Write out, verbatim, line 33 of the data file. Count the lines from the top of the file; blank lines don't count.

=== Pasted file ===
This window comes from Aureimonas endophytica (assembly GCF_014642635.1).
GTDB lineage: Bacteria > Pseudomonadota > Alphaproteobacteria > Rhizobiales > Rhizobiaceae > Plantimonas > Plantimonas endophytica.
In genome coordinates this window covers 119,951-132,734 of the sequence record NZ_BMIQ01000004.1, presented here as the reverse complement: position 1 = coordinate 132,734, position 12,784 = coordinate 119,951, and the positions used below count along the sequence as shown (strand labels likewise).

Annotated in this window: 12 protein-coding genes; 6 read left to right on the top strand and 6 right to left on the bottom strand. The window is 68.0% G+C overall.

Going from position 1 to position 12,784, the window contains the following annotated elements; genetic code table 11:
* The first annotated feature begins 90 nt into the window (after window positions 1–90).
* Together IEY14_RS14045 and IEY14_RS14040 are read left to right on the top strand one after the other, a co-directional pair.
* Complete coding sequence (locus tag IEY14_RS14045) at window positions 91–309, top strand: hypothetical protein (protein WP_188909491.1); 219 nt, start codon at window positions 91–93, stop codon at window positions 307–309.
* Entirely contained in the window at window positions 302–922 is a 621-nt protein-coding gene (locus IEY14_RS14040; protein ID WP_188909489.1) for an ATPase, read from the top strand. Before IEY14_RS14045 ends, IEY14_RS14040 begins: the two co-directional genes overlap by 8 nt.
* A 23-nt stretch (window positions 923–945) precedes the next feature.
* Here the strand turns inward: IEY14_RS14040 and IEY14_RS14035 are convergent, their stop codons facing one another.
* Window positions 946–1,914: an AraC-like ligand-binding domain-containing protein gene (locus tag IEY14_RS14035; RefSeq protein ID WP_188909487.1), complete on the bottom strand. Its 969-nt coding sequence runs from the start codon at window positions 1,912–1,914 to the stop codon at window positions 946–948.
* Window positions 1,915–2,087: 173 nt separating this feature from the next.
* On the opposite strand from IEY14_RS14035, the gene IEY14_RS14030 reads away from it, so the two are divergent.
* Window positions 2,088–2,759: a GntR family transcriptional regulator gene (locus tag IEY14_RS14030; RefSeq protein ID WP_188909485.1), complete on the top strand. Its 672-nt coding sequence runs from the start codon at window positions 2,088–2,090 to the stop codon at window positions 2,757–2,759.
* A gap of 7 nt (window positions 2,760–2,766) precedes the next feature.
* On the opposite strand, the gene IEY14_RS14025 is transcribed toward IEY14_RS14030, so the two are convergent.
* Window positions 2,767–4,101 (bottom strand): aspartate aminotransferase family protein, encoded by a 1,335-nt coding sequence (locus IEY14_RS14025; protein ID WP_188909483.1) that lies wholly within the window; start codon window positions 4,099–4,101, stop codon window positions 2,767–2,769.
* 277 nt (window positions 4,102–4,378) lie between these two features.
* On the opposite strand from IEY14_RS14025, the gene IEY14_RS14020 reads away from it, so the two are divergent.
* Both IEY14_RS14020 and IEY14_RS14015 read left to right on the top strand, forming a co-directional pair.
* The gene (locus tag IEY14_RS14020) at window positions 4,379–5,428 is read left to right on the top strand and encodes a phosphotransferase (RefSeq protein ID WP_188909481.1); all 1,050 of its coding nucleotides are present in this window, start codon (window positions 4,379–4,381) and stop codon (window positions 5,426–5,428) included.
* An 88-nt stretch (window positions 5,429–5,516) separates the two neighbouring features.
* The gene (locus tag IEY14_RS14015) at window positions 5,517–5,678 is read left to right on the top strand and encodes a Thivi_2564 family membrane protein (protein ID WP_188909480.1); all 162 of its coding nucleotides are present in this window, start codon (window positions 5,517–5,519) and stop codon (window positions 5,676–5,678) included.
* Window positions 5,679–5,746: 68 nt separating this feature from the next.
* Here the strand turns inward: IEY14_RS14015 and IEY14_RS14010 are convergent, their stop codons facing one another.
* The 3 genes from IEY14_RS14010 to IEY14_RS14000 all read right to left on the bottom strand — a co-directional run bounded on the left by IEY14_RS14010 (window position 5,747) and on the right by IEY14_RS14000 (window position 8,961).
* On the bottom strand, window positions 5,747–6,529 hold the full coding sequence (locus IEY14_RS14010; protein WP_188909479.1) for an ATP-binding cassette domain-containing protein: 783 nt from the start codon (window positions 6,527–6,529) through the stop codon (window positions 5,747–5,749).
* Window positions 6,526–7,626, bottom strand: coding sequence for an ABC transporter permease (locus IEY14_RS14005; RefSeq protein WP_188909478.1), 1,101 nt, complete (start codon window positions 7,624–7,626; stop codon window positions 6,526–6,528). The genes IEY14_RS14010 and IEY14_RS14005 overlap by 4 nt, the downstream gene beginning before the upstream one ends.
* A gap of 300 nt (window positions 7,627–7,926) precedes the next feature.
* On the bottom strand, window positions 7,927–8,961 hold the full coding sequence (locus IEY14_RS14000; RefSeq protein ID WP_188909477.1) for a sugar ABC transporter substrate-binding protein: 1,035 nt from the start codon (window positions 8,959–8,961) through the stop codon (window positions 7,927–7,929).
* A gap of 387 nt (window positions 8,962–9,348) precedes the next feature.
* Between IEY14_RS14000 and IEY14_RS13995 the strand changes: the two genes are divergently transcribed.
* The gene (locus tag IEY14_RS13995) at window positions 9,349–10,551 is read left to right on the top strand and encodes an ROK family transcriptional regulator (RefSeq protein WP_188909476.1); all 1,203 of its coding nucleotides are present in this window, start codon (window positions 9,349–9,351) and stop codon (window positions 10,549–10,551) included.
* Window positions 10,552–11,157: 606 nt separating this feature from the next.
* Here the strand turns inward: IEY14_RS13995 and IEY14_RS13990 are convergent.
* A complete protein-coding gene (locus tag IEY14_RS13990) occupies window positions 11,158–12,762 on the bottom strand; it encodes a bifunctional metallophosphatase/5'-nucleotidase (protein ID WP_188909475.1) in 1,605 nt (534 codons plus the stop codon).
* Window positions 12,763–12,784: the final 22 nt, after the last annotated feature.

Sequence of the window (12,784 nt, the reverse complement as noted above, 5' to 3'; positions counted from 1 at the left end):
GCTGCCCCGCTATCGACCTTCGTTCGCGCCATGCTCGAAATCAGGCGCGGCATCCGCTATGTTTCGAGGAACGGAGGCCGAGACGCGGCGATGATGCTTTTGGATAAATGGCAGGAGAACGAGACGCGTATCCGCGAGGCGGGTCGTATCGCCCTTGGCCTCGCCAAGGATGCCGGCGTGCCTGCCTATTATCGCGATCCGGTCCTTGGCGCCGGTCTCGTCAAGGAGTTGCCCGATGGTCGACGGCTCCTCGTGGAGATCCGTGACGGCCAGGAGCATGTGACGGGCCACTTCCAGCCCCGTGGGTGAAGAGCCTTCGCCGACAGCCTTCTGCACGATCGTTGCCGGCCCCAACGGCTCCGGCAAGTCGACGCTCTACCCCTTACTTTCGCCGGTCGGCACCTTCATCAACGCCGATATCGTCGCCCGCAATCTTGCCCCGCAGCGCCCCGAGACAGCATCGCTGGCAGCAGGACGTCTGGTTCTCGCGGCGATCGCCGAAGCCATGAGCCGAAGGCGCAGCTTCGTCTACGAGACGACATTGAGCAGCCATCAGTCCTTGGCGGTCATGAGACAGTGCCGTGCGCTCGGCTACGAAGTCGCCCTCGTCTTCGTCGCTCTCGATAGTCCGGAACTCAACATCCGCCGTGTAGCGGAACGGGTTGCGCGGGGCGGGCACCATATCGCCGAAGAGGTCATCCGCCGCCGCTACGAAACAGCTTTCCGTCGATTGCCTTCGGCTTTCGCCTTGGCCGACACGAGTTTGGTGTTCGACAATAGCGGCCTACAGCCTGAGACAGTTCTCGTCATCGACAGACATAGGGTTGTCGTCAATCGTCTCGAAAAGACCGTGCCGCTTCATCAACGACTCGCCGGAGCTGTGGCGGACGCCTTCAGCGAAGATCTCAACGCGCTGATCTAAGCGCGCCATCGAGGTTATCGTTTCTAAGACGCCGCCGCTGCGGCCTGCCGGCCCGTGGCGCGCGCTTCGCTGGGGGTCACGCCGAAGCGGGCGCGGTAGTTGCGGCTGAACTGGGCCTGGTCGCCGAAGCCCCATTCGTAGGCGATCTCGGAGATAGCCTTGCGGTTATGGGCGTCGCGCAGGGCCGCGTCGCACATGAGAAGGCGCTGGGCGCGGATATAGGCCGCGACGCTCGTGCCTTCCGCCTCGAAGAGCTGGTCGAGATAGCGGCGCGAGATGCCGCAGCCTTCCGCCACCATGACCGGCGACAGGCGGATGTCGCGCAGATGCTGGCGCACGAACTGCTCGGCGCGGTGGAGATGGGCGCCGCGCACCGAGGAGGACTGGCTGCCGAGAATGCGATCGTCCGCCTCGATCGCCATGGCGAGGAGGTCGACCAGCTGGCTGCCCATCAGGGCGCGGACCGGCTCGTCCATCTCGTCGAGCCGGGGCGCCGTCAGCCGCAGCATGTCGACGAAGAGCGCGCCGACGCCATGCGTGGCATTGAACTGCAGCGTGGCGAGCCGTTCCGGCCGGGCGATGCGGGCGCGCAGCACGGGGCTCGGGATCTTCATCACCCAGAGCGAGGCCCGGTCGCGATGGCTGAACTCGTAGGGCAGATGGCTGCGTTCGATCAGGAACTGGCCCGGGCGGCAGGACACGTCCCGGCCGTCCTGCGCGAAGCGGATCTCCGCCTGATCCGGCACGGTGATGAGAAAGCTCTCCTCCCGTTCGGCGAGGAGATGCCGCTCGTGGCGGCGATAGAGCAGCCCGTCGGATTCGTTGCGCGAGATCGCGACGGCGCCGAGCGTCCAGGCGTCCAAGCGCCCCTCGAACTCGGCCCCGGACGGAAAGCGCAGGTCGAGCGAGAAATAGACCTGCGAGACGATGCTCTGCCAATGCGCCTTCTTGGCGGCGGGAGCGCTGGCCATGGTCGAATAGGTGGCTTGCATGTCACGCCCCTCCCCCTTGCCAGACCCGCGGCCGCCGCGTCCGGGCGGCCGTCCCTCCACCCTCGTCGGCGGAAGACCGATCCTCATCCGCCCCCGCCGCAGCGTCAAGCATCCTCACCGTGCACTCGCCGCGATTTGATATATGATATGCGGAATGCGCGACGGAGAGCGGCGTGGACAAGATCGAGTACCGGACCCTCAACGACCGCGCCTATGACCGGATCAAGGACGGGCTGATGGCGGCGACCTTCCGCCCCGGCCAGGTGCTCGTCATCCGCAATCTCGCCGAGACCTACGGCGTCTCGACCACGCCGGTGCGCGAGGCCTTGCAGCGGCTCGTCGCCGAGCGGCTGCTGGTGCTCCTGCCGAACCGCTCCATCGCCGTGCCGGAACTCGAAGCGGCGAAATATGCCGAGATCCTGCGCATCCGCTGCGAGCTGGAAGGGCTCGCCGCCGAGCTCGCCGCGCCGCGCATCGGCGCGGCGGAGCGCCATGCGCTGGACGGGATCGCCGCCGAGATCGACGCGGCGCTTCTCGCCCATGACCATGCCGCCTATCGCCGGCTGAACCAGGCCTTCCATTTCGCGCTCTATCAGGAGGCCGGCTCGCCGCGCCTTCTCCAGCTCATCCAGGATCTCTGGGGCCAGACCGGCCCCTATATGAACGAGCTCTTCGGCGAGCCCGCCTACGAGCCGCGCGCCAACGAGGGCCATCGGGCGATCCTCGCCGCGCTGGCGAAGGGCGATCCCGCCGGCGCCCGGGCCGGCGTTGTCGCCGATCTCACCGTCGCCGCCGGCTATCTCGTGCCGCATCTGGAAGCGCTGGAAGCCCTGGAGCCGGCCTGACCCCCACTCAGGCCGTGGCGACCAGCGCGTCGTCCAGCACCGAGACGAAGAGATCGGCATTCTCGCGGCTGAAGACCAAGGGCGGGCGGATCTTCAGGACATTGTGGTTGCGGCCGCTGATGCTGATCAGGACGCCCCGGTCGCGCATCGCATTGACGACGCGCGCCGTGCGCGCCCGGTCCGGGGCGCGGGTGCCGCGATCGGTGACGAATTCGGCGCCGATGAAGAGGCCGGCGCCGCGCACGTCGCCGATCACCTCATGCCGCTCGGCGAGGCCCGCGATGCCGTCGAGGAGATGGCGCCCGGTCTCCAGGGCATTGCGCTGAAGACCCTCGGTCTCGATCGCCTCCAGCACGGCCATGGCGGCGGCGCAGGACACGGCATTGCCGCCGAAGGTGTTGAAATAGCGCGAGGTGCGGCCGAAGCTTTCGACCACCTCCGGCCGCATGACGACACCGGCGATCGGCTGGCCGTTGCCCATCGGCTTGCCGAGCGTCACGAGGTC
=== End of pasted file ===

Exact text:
* Between IEY14_RS14000 and IEY14_RS13995 the strand changes: the two genes are divergently transcribed.